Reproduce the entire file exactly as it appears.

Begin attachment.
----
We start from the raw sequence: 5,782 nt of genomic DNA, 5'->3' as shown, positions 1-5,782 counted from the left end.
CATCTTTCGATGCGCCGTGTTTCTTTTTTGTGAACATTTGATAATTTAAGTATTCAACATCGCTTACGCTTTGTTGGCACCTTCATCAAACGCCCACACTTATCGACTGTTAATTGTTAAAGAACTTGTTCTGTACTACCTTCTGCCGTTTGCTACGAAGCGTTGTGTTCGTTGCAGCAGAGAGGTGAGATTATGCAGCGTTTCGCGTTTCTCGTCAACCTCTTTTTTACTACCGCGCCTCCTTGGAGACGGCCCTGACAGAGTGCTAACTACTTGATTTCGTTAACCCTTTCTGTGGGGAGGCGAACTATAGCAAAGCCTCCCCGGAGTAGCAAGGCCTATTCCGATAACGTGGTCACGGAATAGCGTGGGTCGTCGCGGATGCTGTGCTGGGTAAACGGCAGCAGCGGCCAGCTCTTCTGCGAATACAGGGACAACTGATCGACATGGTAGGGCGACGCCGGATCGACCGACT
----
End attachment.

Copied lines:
We start from the raw sequence: 5,782 nt of genomic DNA, 5'->3' as shown, positions 1-5,782 counted from the left end.
CATCTTTCGATGCGCCGTGTTTCTTTTTTGTGAACATTTGATAATTTAAGTATTCAACATCGCTTACGCTTTGTTGGCACCTTCATCAAACGCCCACACTTATCGACTGTTAATTGTTAAAGAACTTGTTCTGTACTACCTTCTGCCGTTTGCTACGAAGCGTTGTGTTCGTTGCAGCAGAGAGGTGAGATTATGCAGCGTTTCGCGTTTCTCGTCAACCTCTTTTTTACTACCGCGCCTCCTTGGAGACGGCCCTGACAGAGTGCTAACTACTTGATTTCGTTAACCCTTTCTGTGGGGAGGCGAACTATAGCAAAGCCTCCCCGGAGTAGCAAGGCCTATTCCGATAACGTGGTCACGGAATAGCGTGGGTCGTCGCGGATGCTGTGCTGGGTAAACGGCAGCAGCGGCCAGCTCTTCTGCGAATACAGGGACAACTGATCGACATGGTAGGGCGACGCCGGATCGACCGACT